Nonprofits Continue to Step Up and Step In
By Sawyer Lipari, Senior Director
COVID-19 has had a vast impact on the world. The virus has caused an overwhelming amount of damage to human lives, and the resources needed to fight the pandemic have proven scarce. Nonprofits continue to be an essential lifeline to help the people and communities they serve overcome a crisis—whether that be a global pandemic or the racial injustices and discrimination we are seeing across the nation. These organizations play an instrumental role in building healthy communities, while providing critical services that contribute to economic stability and mobility.
During a crisis, people are looking for strong leadership, necessary resources, reliable information and updates, and simply, but importantly, an overall sense of community and support. Nonprofits can be just as critical as government organizations, yet more nimble—and now, more than ever, are an invaluable tool to help address these vital needs in times of crisis.
It is important for nonprofits to be vocal and visible in a crisis for many reasons:
Nonprofits offer hope and guidance to the communities and individuals they serve. These organizations are the backbone of our communities and continue to provide support to our most vulnerable populations—despite the lack of resources that might be available. They continue to be one of the first organizations to step up and step in during a crisis and are often one of the first places their constituents turn to for assistance and guidance.
Thanks to the combination of strong community relationships and intimate local knowledge, these organizations often understand—better than anyone else—their communities’ needs and the best ways to meet them. In addition to providing services for the most vulnerable, they also bring communities together to share and to learn, which not only strengthens communities, but creates opportunities for people to feel supported, welcomed and safe.
Nonprofits provide vital—and regular—updates to its constituents. Take this pandemic for example. There is a lot of information being shared, and honestly, it is overwhelming to try to take it all in and comprehend. Nonprofits are a reliable and trusted resource to the community—and leaders of these organizations often represent the voice of the people they serve. They mine the necessary channels—from the news to government sources—and connect with key state and community leaders, in order to compile and provide the most essential information to share with their communities.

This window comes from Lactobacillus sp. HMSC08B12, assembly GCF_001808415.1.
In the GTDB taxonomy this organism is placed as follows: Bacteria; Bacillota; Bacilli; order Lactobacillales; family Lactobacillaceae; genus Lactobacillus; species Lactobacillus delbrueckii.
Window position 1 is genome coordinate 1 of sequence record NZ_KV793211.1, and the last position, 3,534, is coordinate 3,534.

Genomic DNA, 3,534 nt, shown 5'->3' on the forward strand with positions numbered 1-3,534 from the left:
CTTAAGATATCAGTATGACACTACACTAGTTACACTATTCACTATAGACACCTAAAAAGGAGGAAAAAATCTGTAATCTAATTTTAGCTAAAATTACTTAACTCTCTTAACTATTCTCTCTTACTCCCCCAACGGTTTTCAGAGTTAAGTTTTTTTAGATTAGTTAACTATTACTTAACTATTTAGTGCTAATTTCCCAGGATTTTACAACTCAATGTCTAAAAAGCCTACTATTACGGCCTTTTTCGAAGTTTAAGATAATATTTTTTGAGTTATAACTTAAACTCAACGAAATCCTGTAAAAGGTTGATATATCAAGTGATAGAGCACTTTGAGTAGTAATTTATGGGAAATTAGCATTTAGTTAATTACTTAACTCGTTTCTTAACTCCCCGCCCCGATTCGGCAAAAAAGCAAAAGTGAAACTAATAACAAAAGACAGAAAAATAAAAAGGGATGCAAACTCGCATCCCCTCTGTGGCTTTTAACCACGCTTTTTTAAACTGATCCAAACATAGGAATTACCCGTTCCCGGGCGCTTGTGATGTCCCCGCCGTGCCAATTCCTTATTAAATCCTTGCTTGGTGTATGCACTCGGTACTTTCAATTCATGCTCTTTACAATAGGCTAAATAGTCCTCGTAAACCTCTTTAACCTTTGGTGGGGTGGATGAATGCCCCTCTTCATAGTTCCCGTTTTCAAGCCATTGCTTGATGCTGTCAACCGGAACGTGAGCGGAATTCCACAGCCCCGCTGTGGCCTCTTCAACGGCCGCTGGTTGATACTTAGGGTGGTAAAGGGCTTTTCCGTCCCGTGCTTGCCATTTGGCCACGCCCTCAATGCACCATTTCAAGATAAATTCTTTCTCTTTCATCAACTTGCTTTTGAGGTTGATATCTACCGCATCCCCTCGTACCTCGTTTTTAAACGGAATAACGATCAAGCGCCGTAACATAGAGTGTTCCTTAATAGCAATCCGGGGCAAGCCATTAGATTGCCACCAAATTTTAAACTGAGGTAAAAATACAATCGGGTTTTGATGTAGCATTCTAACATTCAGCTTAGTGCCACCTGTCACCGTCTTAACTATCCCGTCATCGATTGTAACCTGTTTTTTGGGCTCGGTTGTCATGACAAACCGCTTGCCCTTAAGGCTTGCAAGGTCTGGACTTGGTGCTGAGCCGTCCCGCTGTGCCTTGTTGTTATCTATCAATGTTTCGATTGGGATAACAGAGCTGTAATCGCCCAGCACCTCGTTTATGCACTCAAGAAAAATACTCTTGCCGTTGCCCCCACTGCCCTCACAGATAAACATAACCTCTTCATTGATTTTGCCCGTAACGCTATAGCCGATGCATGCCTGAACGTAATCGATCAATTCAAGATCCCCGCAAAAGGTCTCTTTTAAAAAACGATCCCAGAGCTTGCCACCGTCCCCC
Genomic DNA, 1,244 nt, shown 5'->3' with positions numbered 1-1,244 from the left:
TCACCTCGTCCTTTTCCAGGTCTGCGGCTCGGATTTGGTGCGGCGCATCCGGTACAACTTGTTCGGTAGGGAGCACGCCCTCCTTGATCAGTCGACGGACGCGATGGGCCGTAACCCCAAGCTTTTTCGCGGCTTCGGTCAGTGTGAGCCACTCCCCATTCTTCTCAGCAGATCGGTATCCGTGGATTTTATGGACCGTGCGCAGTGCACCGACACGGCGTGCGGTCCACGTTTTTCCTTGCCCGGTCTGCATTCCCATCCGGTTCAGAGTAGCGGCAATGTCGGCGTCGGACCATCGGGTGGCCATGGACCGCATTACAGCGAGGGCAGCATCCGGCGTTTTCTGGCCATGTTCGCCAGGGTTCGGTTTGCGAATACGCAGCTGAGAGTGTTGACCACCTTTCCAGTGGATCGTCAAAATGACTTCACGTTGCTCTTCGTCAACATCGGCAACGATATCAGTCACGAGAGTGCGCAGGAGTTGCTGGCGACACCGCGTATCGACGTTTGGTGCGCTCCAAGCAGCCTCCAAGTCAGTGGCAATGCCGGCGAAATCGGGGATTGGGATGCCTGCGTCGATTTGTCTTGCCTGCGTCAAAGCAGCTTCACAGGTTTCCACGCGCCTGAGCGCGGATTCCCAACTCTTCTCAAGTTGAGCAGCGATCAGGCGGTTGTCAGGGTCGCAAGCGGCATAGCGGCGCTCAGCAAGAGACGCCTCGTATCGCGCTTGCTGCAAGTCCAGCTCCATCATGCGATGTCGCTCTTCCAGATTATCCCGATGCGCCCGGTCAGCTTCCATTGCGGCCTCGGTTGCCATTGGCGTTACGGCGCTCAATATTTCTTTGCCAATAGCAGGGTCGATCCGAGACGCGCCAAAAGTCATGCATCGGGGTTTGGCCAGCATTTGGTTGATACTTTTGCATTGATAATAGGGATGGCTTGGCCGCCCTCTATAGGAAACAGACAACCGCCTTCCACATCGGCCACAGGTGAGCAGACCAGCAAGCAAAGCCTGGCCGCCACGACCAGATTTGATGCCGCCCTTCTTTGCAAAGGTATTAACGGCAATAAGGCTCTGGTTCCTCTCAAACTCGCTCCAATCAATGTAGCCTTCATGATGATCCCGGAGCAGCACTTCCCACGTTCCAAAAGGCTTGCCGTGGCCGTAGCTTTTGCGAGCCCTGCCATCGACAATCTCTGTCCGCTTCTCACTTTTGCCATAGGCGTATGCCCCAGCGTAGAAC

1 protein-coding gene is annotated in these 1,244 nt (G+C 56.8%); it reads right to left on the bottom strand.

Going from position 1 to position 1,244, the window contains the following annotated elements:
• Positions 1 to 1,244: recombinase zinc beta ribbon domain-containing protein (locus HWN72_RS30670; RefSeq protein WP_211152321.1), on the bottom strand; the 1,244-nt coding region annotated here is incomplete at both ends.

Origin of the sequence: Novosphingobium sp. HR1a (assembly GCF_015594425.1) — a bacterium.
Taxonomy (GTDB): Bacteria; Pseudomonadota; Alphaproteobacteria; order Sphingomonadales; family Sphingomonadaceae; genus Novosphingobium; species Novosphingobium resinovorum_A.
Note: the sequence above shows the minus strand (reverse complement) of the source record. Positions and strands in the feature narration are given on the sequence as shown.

Furthermore, nonprofits can simplify complicated information and deliver it to their communities through the most appropriate channels. An overlooked issue amid the COVID-19 pandemic is that much of what comes from the CDC or the Department of Health and Human Services can be very complex.
Nonprofits are all for collaboration, which can be transformational. Collaboration helps increase organizational effectiveness—advancing a mission more successfully and more effectively—and drive broader social and systems change. Strong, well-resourced nonprofits that are connected to other philanthropic institutions and the decision-making infrastructure in their communities can catalyze growth and opportunity—which is instrumental in a crisis.
Through partnerships, nonprofits are focused on change beyond their organization. Collaborations and partnerships help strengthen programs, bring together community and increase resources, especially in times of immediate need.
While it is important for nonprofits to be vocal and visible in a crisis, it is also important for the community to continue supporting these organizations. According to the Harvard Business Review, many nonprofits are under-resourced—of the 1.5 million nonprofits in the United States, 65% have budgets under $500,000. Currently, many nonprofits are dealing with an increase in demand for their programs and services, coupled with significant disruptions to their funding streams and capacity. These nonprofits require sustained support to meet this increasing demand, and the long-term impact will affect the capacity of many nonprofits to serve their constituents in the months—and years—to come.
It is without question that nonprofits are essential to the communities they serve and advocate for—not merely in a crisis. Their sound and trusted guidance, reliable means of communication and ability to unite is critical in making sure our communities continue to grow and our most vulnerable are always supported. And it is imperative that we, as a community, never forget this.